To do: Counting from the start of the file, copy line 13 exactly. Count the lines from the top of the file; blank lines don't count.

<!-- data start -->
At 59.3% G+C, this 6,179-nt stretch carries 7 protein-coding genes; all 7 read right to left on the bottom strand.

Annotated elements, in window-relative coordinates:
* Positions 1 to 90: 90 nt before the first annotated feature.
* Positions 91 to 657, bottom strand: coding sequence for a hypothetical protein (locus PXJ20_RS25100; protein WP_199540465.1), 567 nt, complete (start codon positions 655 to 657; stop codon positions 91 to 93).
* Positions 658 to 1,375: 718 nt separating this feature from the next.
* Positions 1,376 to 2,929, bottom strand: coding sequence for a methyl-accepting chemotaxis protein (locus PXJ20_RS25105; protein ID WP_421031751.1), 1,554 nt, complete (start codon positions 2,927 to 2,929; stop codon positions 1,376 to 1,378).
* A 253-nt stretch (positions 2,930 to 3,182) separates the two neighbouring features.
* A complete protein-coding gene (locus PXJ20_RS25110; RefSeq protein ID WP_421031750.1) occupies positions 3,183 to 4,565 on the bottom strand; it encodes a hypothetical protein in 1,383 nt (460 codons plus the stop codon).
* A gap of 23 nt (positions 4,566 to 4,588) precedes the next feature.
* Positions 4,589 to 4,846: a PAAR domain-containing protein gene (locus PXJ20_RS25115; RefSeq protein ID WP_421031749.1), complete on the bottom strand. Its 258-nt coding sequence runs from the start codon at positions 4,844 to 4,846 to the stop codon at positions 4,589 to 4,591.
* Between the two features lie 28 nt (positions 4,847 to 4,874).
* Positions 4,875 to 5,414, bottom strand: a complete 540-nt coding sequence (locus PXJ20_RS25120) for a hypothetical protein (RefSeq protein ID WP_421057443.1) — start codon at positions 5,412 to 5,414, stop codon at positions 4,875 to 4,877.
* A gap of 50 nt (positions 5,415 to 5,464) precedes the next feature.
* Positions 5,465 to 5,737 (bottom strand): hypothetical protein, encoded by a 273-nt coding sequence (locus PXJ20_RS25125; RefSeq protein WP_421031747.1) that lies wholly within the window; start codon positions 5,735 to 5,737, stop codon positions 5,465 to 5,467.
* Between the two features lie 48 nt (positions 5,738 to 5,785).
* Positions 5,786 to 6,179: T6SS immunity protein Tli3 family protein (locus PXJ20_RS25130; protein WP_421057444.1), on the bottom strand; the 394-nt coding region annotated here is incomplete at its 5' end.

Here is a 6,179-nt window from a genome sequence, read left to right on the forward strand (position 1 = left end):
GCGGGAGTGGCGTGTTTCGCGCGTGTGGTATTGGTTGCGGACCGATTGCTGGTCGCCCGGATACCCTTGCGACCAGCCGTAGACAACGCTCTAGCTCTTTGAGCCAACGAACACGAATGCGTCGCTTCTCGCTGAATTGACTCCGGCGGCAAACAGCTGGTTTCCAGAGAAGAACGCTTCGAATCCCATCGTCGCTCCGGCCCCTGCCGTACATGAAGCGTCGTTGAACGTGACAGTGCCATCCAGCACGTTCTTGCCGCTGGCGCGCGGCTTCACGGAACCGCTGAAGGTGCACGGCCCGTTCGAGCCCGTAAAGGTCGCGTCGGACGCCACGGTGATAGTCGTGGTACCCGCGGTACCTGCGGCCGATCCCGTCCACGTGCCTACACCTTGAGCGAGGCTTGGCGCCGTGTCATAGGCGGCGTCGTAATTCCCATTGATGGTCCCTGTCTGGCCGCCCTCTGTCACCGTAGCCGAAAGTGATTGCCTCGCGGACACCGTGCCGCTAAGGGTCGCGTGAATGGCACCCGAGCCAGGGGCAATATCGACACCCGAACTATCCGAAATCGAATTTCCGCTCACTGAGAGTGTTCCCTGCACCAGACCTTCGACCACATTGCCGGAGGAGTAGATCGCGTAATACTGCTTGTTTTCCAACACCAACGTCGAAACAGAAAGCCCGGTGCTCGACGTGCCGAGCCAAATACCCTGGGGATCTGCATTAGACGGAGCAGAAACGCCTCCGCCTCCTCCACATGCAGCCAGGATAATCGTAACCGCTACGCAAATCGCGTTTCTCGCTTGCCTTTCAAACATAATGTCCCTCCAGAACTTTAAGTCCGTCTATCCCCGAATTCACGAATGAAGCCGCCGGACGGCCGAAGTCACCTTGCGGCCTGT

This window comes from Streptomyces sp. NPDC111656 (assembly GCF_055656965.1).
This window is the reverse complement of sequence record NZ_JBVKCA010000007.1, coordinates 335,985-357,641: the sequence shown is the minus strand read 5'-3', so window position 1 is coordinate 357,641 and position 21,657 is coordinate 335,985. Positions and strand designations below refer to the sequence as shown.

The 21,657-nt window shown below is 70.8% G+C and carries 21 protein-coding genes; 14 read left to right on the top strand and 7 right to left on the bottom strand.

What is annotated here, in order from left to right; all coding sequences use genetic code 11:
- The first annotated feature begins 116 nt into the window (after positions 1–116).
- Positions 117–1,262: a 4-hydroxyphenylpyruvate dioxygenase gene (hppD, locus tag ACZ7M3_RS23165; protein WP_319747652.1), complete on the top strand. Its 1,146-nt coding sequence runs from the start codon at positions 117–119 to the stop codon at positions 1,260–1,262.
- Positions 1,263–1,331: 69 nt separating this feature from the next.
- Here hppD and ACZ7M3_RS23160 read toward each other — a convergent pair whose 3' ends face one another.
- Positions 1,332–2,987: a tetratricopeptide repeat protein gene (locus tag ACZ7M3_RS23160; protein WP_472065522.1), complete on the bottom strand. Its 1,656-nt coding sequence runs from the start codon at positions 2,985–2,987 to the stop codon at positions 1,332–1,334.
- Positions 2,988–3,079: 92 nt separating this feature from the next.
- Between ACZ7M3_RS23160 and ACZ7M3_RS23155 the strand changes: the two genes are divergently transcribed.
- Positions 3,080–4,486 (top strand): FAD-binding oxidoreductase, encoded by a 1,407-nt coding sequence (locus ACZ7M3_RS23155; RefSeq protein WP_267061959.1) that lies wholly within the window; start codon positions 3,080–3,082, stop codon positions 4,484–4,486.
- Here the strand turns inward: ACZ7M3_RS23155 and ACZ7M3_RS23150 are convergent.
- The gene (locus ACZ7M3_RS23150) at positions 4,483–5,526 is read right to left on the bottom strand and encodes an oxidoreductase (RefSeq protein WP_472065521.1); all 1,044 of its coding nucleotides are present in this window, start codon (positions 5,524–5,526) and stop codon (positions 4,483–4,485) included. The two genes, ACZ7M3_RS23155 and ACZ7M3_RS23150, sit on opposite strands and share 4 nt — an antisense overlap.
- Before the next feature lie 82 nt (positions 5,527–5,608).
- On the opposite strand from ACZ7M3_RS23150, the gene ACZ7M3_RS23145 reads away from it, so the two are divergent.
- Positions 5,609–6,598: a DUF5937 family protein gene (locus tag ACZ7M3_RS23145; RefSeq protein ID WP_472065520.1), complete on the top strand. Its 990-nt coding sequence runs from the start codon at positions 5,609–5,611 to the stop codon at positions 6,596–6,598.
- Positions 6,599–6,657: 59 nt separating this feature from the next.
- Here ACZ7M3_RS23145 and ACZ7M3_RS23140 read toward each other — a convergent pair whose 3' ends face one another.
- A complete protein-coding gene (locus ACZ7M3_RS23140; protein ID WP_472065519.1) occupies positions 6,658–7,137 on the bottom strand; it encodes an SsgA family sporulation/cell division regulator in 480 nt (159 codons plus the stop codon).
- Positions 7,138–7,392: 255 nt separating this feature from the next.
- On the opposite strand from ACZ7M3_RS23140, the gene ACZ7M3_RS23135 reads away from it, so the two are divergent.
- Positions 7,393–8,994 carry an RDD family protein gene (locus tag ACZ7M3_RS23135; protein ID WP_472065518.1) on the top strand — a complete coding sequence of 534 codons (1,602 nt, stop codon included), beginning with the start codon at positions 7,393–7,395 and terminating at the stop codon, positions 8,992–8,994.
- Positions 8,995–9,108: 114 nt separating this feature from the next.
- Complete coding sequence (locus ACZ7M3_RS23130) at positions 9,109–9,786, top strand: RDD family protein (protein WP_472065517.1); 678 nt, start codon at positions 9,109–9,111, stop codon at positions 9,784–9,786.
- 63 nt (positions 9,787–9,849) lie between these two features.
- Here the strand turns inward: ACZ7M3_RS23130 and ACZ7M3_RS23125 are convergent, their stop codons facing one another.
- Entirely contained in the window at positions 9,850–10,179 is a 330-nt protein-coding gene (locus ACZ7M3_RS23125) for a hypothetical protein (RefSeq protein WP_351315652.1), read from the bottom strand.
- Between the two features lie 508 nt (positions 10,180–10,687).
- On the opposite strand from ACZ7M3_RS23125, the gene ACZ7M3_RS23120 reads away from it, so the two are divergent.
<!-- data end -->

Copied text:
* A gap of 50 nt (positions 5,415 to 5,464) precedes the next feature.